By 16th January, all air force units in Malaya had been driven back to Singapore Island. To lessen the congestion there, the bomber squadrons were transferred to Sumatra, where there were two airfields near Palembang. Operational and maintenance facilities there were primitive and accommodation of personnel presented a problem. From Sumatra, bombers made the long flights to attack Japanese-held airfields in Malaya and maintained daily reconnaissances across the South China Sea, while fighters escorted shipping in the waters between Sumatra and Malaya and operated in defence of the Sumatra landing-grounds against air-raids. The Japanese soon closed in on Sumatra too, however; they landed parachute troops near the main aerodrome on 14th February and on the 15th made an attempt, which was thwarted by British air attacks, to sail a convoy up the Palembang River. A steady stream of British aircraft attacked troop transports, landing craft and barges, and caused very heavy casualties among the Japanese, sinking three transports and several landing craft. There were further landings of parachute troops that day; the Japanese established themselves near Palembang, and it was decided that all air force units must withdraw to Java. This they did that evening and on the 16th, but were forced to leave most valuable equipment behind.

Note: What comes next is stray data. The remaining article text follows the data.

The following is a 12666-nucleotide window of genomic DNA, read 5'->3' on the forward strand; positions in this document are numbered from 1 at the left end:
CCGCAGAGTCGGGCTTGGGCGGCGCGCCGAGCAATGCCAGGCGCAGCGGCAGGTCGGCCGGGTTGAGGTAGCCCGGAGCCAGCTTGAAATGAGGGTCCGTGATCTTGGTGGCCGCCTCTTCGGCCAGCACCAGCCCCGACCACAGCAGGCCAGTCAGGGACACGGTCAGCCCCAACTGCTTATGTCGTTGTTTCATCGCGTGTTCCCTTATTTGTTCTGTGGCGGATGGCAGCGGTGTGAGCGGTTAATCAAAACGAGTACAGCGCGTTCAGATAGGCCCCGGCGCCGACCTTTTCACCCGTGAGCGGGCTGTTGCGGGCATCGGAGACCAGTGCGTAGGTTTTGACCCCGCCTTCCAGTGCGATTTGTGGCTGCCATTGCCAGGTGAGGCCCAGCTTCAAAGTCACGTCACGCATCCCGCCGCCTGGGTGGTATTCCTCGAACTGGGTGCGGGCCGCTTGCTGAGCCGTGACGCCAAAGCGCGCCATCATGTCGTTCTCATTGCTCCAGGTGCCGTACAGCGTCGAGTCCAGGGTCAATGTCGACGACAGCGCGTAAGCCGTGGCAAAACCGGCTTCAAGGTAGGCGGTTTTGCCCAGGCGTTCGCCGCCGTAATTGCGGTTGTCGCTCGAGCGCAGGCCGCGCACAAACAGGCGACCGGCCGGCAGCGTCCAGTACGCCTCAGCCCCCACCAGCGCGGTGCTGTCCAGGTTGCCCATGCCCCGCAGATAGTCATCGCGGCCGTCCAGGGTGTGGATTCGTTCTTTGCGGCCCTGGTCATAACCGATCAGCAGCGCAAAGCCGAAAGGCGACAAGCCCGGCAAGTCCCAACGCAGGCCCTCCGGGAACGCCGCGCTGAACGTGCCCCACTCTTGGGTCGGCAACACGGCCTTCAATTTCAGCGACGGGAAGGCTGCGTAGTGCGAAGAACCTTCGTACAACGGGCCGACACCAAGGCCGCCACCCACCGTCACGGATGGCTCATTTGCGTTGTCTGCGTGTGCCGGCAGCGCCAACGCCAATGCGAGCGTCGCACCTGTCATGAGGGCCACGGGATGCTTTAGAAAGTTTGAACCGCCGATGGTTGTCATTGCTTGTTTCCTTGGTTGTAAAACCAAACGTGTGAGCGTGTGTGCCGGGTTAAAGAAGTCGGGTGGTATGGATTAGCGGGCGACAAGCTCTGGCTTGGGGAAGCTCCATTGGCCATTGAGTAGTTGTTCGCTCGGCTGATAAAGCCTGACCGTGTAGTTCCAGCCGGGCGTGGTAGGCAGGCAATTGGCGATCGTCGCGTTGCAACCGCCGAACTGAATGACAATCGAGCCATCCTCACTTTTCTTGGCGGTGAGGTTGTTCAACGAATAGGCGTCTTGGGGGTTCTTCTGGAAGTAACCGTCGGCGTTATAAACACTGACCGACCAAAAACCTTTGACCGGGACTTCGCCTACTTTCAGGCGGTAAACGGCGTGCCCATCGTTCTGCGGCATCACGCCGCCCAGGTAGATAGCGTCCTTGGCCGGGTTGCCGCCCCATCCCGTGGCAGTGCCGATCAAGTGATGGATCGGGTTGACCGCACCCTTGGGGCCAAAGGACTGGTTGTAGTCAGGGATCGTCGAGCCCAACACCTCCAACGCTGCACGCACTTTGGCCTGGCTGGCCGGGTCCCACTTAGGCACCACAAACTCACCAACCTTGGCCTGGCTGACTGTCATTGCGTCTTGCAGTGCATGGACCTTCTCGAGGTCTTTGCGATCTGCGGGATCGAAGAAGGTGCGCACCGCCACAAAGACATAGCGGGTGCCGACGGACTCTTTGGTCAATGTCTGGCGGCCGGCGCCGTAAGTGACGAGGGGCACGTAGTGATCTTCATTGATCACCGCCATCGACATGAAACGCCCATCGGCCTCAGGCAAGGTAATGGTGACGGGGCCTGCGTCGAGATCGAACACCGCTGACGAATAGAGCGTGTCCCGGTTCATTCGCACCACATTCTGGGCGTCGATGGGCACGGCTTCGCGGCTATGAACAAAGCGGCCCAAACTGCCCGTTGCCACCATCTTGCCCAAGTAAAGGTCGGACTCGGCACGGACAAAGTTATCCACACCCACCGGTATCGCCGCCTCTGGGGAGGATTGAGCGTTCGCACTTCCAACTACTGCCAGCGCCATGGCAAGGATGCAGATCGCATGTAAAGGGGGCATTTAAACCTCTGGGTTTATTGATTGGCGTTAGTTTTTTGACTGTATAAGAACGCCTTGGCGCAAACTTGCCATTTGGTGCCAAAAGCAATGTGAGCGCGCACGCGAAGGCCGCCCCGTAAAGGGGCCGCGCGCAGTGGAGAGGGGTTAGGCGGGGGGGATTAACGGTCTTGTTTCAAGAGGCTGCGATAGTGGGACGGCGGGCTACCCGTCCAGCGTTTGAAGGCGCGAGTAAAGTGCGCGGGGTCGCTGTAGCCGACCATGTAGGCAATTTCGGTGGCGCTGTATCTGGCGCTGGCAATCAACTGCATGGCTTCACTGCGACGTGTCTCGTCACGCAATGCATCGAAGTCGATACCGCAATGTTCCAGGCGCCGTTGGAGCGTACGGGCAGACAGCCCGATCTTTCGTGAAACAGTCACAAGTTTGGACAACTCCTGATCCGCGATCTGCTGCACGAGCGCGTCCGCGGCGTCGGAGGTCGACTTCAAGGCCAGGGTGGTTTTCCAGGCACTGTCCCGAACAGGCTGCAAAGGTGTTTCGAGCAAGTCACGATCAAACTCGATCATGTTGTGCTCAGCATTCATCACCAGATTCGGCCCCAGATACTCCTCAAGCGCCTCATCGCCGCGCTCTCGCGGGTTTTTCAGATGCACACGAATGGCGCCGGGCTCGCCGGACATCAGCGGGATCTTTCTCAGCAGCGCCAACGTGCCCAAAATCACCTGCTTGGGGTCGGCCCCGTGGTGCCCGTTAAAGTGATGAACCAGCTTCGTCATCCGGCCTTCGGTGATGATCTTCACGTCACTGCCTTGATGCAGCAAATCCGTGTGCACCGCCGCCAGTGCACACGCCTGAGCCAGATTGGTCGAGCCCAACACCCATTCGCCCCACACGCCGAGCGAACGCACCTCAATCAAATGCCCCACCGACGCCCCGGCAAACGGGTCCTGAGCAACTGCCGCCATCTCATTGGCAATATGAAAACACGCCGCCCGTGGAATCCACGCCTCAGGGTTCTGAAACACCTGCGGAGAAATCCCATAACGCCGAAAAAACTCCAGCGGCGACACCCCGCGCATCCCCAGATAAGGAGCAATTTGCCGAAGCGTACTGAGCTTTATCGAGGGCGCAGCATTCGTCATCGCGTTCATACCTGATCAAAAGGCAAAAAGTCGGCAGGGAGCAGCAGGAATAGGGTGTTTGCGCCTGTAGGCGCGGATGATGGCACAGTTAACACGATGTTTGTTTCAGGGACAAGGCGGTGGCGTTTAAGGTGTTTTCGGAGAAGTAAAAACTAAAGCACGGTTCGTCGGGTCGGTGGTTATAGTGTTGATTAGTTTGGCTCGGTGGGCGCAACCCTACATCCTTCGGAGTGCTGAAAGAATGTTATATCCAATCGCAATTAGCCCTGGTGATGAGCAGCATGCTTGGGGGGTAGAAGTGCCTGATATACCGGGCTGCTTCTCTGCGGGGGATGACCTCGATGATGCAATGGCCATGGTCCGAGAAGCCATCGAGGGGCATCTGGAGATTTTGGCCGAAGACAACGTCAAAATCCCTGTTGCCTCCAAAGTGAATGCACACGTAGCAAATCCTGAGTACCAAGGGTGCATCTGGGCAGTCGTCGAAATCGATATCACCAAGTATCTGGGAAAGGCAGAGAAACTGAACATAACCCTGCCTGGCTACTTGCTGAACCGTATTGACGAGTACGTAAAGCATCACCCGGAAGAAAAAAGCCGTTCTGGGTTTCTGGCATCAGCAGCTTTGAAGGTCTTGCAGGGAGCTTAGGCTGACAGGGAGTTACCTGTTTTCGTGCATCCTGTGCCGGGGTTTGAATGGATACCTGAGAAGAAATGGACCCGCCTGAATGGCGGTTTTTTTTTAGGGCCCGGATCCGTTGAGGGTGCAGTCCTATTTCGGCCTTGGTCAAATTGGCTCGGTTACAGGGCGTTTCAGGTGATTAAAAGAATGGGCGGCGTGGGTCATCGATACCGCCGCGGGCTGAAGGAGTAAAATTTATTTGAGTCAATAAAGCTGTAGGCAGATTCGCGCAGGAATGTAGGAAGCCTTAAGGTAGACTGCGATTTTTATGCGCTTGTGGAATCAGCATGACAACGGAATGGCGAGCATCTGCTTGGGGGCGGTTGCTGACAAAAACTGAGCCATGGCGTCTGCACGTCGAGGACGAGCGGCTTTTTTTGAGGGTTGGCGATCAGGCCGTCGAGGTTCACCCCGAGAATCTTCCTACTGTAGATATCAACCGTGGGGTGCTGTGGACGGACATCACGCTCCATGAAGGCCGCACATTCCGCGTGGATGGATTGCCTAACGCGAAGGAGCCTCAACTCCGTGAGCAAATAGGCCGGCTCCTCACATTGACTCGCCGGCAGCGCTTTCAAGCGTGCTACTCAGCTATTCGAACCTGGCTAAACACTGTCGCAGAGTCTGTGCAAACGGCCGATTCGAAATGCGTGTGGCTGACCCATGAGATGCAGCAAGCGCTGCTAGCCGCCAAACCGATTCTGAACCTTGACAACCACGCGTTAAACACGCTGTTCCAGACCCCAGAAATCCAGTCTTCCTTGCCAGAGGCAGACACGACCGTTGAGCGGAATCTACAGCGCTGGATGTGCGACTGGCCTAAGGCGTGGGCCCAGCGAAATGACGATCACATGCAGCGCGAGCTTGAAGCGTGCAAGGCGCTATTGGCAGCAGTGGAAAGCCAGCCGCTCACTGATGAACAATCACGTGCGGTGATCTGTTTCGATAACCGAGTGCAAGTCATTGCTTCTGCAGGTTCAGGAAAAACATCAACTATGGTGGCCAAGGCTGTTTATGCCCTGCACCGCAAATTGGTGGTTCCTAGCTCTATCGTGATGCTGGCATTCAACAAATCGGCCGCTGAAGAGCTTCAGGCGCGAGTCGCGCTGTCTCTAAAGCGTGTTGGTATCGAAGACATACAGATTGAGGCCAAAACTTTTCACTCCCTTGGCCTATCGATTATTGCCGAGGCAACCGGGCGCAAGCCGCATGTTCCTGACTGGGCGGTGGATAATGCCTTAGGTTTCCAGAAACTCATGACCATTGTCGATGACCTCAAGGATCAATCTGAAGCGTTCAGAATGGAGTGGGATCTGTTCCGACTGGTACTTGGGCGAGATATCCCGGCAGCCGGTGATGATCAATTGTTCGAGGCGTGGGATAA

The End in Java

In Java, organisation was not easy, as on the one hand units from Malaya and Sumatra were arriving, more or less organised and equipped, and on the other hand the Japanese might be expected to land in the island before long (actually they came twelve days after the evacuation of Sumatra) and a great exodus of civilians was beginning. On 22nd February the withdrawal of General Wavell's headquarters was ordered, and it was decided that the British forces that remained should operate under the Dutch naval and army commanders. The actual change took place on 25th February.